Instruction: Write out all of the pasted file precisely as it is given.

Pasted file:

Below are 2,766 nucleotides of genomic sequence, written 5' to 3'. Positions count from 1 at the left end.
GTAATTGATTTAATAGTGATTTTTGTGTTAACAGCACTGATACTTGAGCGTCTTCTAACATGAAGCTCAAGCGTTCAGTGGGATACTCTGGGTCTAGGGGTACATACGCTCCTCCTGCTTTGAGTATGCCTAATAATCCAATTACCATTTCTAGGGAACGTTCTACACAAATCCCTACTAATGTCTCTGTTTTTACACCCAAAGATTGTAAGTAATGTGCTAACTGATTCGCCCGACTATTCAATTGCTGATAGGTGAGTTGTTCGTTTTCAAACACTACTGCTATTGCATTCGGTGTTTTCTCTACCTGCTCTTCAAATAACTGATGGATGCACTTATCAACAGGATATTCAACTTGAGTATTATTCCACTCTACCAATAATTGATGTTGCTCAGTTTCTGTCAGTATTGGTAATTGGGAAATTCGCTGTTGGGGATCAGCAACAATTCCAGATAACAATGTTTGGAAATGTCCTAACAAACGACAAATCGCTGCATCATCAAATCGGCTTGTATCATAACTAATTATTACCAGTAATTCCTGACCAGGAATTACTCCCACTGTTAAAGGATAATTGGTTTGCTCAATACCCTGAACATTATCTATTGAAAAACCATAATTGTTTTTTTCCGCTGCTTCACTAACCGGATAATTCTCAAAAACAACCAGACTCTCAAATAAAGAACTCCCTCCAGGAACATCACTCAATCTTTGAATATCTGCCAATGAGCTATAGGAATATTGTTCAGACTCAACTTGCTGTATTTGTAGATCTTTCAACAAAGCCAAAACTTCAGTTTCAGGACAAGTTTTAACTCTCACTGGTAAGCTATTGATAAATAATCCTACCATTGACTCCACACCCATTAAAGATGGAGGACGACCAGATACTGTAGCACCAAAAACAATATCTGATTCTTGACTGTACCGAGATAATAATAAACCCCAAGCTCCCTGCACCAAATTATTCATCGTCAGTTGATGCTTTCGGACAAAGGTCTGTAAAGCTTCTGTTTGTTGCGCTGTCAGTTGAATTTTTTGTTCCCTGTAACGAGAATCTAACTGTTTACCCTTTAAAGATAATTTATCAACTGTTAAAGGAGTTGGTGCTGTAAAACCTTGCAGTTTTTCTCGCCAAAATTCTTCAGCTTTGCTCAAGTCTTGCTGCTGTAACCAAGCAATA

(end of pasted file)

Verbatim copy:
Below are 2,766 nucleotides of genomic sequence, written 5' to 3'. Positions count from 1 at the left end.
GTAATTGATTTAATAGTGATTTTTGTGTTAACAGCACTGATACTTGAGCGTCTTCTAACATGAAGCTCAAGCGTTCAGTGGGATACTCTGGGTCTAGGGGTACATACGCTCCTCCTGCTTTGAGTATGCCTAATAATCCAATTACCATTTCTAGGGAACGTTCTACACAAATCCCTACTAATGTCTCTGTTTTTACACCCAAAGATTGTAAGTAATGTGCTAACTGATTCGCCCGACTATTCAATTGCTGATAGGTGAGTTGTTCGTTTTCAAACACTACTGCTATTGCATTCGGTGTTTTCTCTACCTGCTCTTCAAATAACTGATGGATGCACTTATCAACAGGATATTCAACTTGAGTATTATTCCACTCTACCAATAATTGATGTTGCTCAGTTTCTGTCAGTATTGGTAATTGGGAAATTCGCTGTTGGGGATCAGCAACAATTCCAGATAACAATGTTTGGAAATGTCCTAACAAACGACAAATCGCTGCATCATCAAATCGGCTTGTATCATAACTAATTATTACCAGTAATTCCTGACCAGGAATTACTCCCACTGTTAAAGGATAATTGGTTTGCTCAATACCCTGAACATTATCTATTGAAAAACCATAATTGTTTTTTTCCGCTGCTTCACTAACCGGATAATTCTCAAAAACAACCAGACTCTCAAATAAAGAACTCCCTCCAGGAACATCACTCAATCTTTGAATATCTGCCAATGAGCTATAGGAATATTGTTCAGACTCAACTTGCTGTATTTGTAGATCTTTCAACAAAGCCAAAACTTCAGTTTCAGGACAAGTTTTAACTCTCACTGGTAAGCTATTGATAAATAATCCTACCATTGACTCCACACCCATTAAAGATGGAGGACGACCAGATACTGTAGCACCAAAAACAATATCTGATTCTTGACTGTACCGAGATAATAATAAACCCCAAGCTCCCTGCACCAAATTATTCATCGTCAGTTGATGCTTTCGGACAAAGGTCTGTAAAGCTTCTGTTTGTTGCGCTGTCAGTTGAATTTTTTGTTCCCTGTAACGAGAATCTAACTGTTTACCCTTTAAAGATAATTTATCAACTGTTAAAGGAGTTGGTGCTGTAAAACCTTGCAGTTTTTCTCGCCAAAATTCTTCAGCTTTGCTCAAGTCTTGCTGCTGTAACCAAGCAATA